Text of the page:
" - It's your country you're lying down all over ther.

- It's not my country. My country is me and my family.

- Your country is also Huerta and the governor and the landlords, and Gunther Ruiz and his locusts... And this little revolution we're having here.

- Revolution? Don't try to tell me about revolutions and how they start. The people that read teh books go to the people that don't read the books. They say "the time has come to have a change". I know what I'm talking about when I'm talking about revolutions. The people who read  the books go to the people who can't read the books and say "we have to have a change". So the poor people make the change. And then the people that read the books sit around the polished tables and they talk and talk and talk, and eat and eat and eat. But what happened to the poor people? They're dead!!! That's your revolution. So please, don't tell me about revolutions... And what happens afterwards? The same thing starts all over again!

That's the dialogue.

Who, between us, can name a single "revolution" in wich the process described by Juan does not happen?

The funny thing to me, is that Leone and his co-writers didn't seem to have read Bakunin's book, because Bakunin says exactly the same thing. That's why he broke up with Marx. Anarchisms condamns any form of revolution "directed", for example, by people that read books.

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« Reply #11 on: January 26, 2004, 08:55:00 AM »

Marx: The emancipation of the workers will be made by the workers themselves

Wolinski ( a french comic designer): revolution will be made not by people who desire it but by people who need it

Mao: revolution is not  a  smart dinner.. it is a violent act by what one class overthrows an other one  

Juan opinion is classicaly conservative: Don't move ,tomorrow will be worse !

But Juan is not a worker, he is not a peon but a thief.For a fistful of Dollars he could be a  killer for Mexican  landlords or US Investors. For a few Dollars more he could be a Counter-Revolution  Leader.

Juan is far from Zapata, Pancho Villa and Adelita.

Sean is  far from John Reed .

Both have a long way to dialectic and class struggle.


 


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« Reply #12 on: January 27, 2004, 02:35:56 PM »

I think Juan's opinion is not classicaly conservtive in that way.

The speech by Juan is exactly the same speech than almost every poor inhabitant in Latin America.

Latin America and his people had seen revolutions, contre-revolutions and "coups d'état" going on since 1810.

The mass of the people, "the people that can't read books", is tired by all this. After 2 centurys of "revolutions" and 'coups d'état" the people that can't read the books knows that there is, in every country of Latin America, different groups who wants the power, and who gets the power, and it's been going for 2 centurys now. And as Juan said it, the poor people is dead, while the groups in the power are rich.

The famous Che Guevara was doublecrossed by a campesino, a peasant, in Bolivia, and Guevara had the oportunity to ask him why he doublecroussed him. The peasant said something very similar to Juan. "The army came to my village and killed my brother and stole us our food. Then you came to my village and killed "by accident" my sister and stoled our food. We only want to live our lives, you and the others come here to steel our food and kill us". The mass, the people that can't read the books, knows perfectly well, like Juan knows, that "revolutions" had never changed their situation: misery. Not only that, but in addition they are killed in the process.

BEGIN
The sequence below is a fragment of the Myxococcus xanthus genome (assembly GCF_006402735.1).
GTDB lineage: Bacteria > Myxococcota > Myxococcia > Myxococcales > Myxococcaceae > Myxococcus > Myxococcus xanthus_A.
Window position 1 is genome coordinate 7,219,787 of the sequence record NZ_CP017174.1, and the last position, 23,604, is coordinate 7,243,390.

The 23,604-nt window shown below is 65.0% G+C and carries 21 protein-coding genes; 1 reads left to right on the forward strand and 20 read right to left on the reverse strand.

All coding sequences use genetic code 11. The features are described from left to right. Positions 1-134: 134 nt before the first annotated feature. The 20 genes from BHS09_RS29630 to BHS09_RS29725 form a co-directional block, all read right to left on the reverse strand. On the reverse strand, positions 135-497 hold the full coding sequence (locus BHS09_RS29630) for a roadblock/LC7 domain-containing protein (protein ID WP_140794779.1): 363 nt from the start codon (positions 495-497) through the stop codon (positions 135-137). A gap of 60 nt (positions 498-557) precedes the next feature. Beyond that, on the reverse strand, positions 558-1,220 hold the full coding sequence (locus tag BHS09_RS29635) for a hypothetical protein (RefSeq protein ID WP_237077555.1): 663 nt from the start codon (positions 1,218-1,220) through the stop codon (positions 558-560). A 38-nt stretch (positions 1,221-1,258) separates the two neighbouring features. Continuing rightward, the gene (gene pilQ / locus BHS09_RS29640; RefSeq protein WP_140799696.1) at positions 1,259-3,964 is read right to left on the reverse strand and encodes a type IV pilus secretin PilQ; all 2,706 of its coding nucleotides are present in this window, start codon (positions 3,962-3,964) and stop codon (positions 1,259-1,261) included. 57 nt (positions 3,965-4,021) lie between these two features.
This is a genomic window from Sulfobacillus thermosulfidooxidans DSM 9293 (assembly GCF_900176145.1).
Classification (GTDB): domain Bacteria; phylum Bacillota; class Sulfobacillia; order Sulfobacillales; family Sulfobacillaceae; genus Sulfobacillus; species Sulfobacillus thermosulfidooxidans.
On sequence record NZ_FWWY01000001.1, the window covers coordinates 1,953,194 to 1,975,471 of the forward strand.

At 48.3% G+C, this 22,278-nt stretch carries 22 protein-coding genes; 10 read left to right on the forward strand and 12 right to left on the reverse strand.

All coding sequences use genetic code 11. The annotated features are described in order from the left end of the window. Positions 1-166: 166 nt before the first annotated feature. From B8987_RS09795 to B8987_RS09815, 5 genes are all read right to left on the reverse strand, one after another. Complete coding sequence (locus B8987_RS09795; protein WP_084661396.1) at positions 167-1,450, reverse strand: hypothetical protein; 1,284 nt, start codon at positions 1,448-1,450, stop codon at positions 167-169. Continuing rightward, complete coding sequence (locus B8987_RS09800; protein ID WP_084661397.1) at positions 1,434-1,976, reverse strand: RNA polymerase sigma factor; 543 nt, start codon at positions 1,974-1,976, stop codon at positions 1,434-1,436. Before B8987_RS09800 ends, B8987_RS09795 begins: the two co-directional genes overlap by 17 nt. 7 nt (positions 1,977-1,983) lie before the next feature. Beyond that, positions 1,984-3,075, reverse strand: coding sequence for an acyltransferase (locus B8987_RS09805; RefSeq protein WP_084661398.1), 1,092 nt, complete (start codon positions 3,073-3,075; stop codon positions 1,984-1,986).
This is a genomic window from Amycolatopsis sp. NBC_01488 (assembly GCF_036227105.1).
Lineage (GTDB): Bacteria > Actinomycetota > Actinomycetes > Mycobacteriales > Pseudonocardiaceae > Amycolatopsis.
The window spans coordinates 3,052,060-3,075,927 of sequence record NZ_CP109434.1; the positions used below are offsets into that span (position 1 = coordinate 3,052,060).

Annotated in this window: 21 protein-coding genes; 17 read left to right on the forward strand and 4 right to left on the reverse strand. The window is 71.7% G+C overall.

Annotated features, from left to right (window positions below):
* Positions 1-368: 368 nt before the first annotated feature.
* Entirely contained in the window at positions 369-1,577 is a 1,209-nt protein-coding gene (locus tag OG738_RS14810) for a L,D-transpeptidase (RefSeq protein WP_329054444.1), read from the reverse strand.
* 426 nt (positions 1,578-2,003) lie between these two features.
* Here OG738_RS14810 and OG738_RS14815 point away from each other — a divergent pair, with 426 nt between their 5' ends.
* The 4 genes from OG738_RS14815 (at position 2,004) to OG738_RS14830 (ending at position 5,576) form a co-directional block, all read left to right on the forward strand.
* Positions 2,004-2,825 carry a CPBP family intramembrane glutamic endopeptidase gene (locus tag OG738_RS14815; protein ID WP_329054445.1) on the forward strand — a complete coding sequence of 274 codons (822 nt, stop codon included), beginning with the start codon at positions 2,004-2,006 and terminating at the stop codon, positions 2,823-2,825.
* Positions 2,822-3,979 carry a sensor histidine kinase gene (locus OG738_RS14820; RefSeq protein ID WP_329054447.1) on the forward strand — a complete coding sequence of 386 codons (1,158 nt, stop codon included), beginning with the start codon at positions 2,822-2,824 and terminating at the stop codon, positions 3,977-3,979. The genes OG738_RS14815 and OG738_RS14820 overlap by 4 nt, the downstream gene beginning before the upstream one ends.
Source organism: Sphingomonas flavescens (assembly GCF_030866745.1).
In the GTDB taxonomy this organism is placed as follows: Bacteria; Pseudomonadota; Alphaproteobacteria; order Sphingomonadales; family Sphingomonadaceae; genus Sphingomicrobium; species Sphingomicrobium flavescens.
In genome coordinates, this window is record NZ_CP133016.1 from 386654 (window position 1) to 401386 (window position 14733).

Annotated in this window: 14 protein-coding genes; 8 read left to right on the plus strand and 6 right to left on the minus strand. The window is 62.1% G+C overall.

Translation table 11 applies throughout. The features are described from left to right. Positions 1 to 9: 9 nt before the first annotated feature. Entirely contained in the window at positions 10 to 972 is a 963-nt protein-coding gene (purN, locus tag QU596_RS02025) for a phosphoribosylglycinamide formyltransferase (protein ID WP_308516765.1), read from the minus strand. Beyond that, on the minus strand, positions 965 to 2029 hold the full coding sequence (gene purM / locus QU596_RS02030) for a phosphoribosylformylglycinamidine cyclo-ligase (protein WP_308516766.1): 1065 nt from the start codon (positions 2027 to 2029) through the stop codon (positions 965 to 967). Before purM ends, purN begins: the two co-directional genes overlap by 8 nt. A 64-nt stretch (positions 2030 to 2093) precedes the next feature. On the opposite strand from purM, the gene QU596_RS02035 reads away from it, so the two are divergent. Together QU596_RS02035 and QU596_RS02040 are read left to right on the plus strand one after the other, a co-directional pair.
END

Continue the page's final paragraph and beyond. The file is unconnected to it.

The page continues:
Juan was a thief, but also Pancho Villa, who was a cattle thief before coming into a revolutionnary leader.

A revolution has a leader, or some leaders. And if the revolution wins, the leader or the leaders have the power, not the "people that can't read the books". That's all. The people that can't read the books, after the revolution, starves in the same way that before, or even worst (like in China or Russia after the agrarian revolution).

What Bakunin and anarchism says, is that no revolution at all could be a revolution "for the people", if it have a leader, or some leaders. When a revolution is not spontanous, the leaders became dictators the first day before the revolution.


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« Reply #13 on: January 27, 2004, 03:37:30 PM »

Those are some excellent points Shorty.

I never really liked this movie because it just seemed very awkward and ungraceful for a Leone movie.  You get so accustomed to his sure hand, but this movie doesn’t feel anything like his others.  Even Fistful of Dollars seems more tightly constructed.

But what you say puts it into perspective.  I think Leone wanted to make a film that was sympathetic to the cause of the peons and campesinos.   But look at his other films – in every movie the little guy is the butt of the joke, getting shoved around by the bad guy with the gun.  Even the sheriffs are powerless, their badges ripped off and flung in the dirt.  You could tell that Leone was fascinated by how the big man, the Superman, makes his own rules and runs the show.  Even the way he composed his frames made them larger than life.  Growing up under Mussolini probably was a big influence.

Maybe he felt obligated to make this film to show his colleagues that he sympathized with the Left. But his message, like Bakunin, seems to be that revolution is meaningless for the little guy.  I never get the sense that his heart was in it like any of his other movies.  I think it shows in the end result, which is pretty muddled compared to his other work.  Mick Jagger was also getting pressure to be more political around the same time, and use his power to influence events.  His response was, “Tell me what can a poor boy do, ‘cept to sing in a rock n’ roll band”…Leave me alone, let me make my movies.